Plot Summary: “My parents came from poor people who came from poor people who came from poor people, all the way back to the very first poor people.” Fourteen-year-old Arnold Spirit, Jr., called Junior by his friends and family, lives on the Spokane Indian Reservation. His best, and only, friend Rowdy protects him from kids on the “rez,” who use Junior as a punching bag. He is teased and picked on because he’s skinny, he wears glasses, he lisps, and, according to him, “Everyone on the rez calls me a retard about twice a day.” But, Junior is smart and thoughtful, he’s an aspiring cartoonist, and he has managed to eke out a small amount of hope for his future. He makes the life-changing decision to leave the rez school to attend Reardon, a school 22 miles from the reservation, with only white students in a wealthy, all-white town. Students at Reardon are high achievers, both academically and in athletics. Will Junior’s Indian community feel betrayed by his decision? Will the kids at his new school open their hearts to him? Readers will root for this unassuming, honest, witty and smart protagonist, as he makes his way through the murky waters of growing up and self-discovery.
Critical Evaluation: Alexie’s honest, authentic writing tells Junior’s story with intimacy and feeling. And while this book reads like a memoir, it is fiction, but heavily based on Alexie’s own life. Readers get the opportunity to be present for day-to-day life as well as some of the more dramatic moments of Junior’s life, and through it all Alexie’s dry wit and social commentary are meaningful and not at all didactic. The complex issues of race and class intersect, intertwine, and give readers plenty to think about. Part devastatingly sad, part funny, and part hopeful, this coming of age story provides pause for thought about life’s complexities, as well as some of its most simple, and basic, pleasures. Alexie’s is an important voice in young adult literature, as there are very few books depicting contemporary Indian Reservation life. Though Junior is fourteen, the novel’s content is mature enough to keep older teens engaged. In fact, the many levels of this book would likely be best understood by teens older than the main character. While the content is often heavy, the writing is accessible for a wide range of reading levels; this book, with its many cartoon illustrations, is enjoyable to read, and could be a great choice for reluctant readers. The Absolutely True Diary of a Part-Time Indian won the National Book Award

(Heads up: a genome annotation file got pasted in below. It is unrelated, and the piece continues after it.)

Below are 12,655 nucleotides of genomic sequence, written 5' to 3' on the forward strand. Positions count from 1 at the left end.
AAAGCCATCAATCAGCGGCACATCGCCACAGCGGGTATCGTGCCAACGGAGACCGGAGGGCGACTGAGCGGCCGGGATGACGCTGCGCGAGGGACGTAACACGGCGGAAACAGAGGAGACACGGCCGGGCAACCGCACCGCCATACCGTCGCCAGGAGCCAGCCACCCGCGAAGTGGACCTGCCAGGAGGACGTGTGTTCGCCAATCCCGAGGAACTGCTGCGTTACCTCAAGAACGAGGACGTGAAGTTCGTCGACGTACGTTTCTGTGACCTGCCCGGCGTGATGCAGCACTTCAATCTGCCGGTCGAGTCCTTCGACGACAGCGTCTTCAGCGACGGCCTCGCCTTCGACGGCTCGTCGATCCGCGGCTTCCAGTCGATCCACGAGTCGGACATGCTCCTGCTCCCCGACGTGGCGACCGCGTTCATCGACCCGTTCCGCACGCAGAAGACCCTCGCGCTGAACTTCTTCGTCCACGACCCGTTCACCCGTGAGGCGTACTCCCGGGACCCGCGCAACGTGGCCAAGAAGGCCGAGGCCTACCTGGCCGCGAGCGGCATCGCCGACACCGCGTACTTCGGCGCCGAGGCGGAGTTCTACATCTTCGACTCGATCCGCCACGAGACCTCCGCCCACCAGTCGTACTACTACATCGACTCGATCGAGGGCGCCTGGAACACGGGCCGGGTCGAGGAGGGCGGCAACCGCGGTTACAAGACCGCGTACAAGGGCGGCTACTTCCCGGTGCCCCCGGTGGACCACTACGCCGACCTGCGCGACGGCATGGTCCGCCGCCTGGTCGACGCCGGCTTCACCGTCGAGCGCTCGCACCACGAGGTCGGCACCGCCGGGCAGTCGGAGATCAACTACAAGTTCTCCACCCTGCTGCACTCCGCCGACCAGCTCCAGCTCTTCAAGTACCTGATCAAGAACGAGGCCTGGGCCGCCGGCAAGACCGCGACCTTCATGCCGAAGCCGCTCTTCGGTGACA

Reader’s Annotation: Junior’s life takes a dramatic turn when he decides to leave the Spokane Indian Reservation school for an all-white school in an affluent town 22 miles away from his reservation home.
Information about the Author: Sherman Alexie is an author, a poet, and a filmmaker. He has written 22 books, and has received numerous honors for his creative works. Alexie has a strong voice and does not shy away from controversy (see “Challenge Issues” below). He is a frequent public speaker and an advocate for Native American Youth.
Genre: Issue, Realistic Fiction
Category: Issue: Social Concerns: Racism; Issue: Life is Hard: Multiple and Unique Issues, Outsiders
Topics Covered: Growing up, American Indian, Indian reservation, racism, poverty, discrimination, Bullying
Curriculum Ties: This book would provide plenty to talk about for a high school English or social studies class
- “I think Rowdy might be the most important person in my life. Maybe more important than my family. Can your best friend be more important than your family?” (p. 123)
Reading Level/Interest Age: Ages 14 to 19
Challenge Issues: This book contains a lot of cursing and references to sexuality. It also exposes readers to poverty, racism, hatred, sadness and grief, things that some adults feel they need to protect young people from. Alexie’s own experience of hearing from teens that this book speaks to them and they appreciate its honesty is discussed in his Wall Street Journal Blog piece, entitled Why the Best Kids’ Books Are Written in Blood. More information about censorship of The Absolutely True Diary of a Part-Time Indian can be found in the Blog of The Office for Intellectual Freedom of the American Library Association.
Why is this book included? This book is included for several reasons. 1) Authentic American Indian voices are underrepresented in American literature in general, and in young adult literature in particular, so it is important that Alexie’s voice is heard and available for young people to read. 2) It is a great book, funny, poignant, and gives us all a lot to think about. I enjoyed it a lot and think you will too. 3) Related to #2, it won the National Book Award among other honors and was highly critically acclaimed.
Alexie, S. (2009). The Absolutely True Diary of a Part-Time Indian. New York, NY: Little, Brown Books for Young Readers.